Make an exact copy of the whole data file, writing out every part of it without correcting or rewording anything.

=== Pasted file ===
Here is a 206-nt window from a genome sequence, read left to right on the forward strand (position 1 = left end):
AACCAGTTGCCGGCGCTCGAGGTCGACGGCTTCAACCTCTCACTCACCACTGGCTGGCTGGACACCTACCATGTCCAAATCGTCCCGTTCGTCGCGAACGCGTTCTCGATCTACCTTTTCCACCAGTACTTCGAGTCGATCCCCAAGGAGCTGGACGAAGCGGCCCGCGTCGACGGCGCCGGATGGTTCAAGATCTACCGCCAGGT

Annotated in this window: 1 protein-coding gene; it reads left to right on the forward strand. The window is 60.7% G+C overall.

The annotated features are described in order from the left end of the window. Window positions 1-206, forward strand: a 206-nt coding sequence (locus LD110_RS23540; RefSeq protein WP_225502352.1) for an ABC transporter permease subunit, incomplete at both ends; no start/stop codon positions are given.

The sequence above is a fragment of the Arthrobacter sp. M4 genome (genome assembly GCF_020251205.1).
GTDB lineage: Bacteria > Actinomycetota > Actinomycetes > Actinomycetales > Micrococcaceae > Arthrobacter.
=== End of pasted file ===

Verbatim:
Here is a 206-nt window from a genome sequence, read left to right on the forward strand (position 1 = left end):
AACCAGTTGCCGGCGCTCGAGGTCGACGGCTTCAACCTCTCACTCACCACTGGCTGGCTGGACACCTACCATGTCCAAATCGTCCCGTTCGTCGCGAACGCGTTCTCGATCTACCTTTTCCACCAGTACTTCGAGTCGATCCCCAAGGAGCTGGACGAAGCGGCCCGCGTCGACGGCGCCGGATGGTTCAAGATCTACCGCCAGGT

Annotated in this window: 1 protein-coding gene; it reads left to right on the forward strand. The window is 60.7% G+C overall.

The annotated features are described in order from the left end of the window. Window positions 1-206, forward strand: a 206-nt coding sequence (locus LD110_RS23540; RefSeq protein WP_225502352.1) for an ABC transporter permease subunit, incomplete at both ends; no start/stop codon positions are given.

The sequence above is a fragment of the Arthrobacter sp. M4 genome (genome assembly GCF_020251205.1).
GTDB lineage: Bacteria > Actinomycetota > Actinomycetes > Actinomycetales > Micrococcaceae > Arthrobacter.